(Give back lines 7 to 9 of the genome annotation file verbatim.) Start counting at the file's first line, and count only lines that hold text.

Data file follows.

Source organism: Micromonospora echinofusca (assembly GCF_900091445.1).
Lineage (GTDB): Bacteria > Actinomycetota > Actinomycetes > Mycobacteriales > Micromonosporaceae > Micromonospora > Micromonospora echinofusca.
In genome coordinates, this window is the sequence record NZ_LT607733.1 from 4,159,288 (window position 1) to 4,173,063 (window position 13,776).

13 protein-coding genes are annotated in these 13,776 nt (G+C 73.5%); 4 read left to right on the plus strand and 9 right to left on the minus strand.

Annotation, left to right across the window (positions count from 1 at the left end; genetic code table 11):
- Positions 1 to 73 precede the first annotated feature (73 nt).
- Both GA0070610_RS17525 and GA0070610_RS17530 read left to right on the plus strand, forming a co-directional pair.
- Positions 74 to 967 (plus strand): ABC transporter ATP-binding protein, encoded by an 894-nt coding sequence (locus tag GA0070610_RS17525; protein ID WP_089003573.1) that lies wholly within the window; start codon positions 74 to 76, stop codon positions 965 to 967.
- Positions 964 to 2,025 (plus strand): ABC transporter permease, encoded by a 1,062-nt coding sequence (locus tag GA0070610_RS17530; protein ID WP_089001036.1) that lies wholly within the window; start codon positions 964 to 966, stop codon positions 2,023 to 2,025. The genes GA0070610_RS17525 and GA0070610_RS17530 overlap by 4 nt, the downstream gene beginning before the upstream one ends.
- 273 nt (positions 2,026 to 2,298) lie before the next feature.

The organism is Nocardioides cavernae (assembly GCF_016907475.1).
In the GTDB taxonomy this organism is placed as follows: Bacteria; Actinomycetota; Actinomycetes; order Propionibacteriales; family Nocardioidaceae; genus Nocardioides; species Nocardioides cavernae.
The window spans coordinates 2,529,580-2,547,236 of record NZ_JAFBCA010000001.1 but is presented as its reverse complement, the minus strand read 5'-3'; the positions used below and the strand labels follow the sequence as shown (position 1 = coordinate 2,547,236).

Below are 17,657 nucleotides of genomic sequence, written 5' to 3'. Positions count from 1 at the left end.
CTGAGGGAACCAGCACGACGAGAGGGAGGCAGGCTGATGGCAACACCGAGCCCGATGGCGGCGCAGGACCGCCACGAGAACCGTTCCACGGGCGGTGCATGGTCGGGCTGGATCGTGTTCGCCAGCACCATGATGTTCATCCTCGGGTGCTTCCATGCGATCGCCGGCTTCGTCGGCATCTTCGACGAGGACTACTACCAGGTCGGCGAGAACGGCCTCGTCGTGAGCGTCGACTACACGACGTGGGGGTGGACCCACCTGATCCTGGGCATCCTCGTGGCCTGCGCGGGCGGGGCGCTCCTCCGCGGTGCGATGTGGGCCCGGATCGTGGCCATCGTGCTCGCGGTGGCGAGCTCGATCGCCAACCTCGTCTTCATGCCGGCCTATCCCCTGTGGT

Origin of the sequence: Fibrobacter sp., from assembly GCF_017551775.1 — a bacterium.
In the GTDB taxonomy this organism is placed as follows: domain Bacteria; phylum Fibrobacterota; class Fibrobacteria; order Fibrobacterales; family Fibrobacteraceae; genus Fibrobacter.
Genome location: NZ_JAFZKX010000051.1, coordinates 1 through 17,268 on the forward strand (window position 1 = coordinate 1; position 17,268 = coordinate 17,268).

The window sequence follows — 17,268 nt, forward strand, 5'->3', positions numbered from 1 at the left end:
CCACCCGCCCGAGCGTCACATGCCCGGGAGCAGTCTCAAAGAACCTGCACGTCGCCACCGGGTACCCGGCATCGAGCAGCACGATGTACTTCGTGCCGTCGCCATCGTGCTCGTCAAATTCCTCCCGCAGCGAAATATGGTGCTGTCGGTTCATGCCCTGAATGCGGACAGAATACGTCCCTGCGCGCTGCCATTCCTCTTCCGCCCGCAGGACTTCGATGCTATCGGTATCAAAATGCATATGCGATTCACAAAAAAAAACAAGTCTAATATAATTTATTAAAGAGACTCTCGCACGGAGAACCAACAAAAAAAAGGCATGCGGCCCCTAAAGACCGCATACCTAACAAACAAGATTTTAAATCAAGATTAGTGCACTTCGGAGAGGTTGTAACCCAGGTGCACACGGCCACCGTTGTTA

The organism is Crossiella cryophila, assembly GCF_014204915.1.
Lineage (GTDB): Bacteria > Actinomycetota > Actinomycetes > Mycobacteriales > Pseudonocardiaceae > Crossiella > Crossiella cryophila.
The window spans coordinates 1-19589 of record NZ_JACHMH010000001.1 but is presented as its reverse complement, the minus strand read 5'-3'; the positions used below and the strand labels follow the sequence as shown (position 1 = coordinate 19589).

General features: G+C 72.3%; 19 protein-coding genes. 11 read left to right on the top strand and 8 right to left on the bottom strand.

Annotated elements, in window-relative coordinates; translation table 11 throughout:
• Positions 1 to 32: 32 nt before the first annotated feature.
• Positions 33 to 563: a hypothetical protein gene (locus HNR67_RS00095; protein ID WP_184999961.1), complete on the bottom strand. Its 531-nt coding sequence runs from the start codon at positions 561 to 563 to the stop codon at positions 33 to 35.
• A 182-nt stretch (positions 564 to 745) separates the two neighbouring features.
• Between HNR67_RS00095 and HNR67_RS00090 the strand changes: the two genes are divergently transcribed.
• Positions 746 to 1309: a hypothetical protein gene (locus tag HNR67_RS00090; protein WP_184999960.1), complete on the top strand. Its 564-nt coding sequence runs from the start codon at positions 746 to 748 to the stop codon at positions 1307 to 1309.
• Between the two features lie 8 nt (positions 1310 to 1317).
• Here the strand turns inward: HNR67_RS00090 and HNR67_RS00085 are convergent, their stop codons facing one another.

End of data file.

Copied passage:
- Both GA0070610_RS17525 and GA0070610_RS17530 read left to right on the plus strand, forming a co-directional pair.
- Positions 74 to 967 (plus strand): ABC transporter ATP-binding protein, encoded by an 894-nt coding sequence (locus tag GA0070610_RS17525; protein ID WP_089003573.1) that lies wholly within the window; start codon positions 74 to 76, stop codon positions 965 to 967.
- Positions 964 to 2,025 (plus strand): ABC transporter permease, encoded by a 1,062-nt coding sequence (locus tag GA0070610_RS17530; protein ID WP_089001036.1) that lies wholly within the window; start codon positions 964 to 966, stop codon positions 2,023 to 2,025. The genes GA0070610_RS17525 and GA0070610_RS17530 overlap by 4 nt, the downstream gene beginning before the upstream one ends.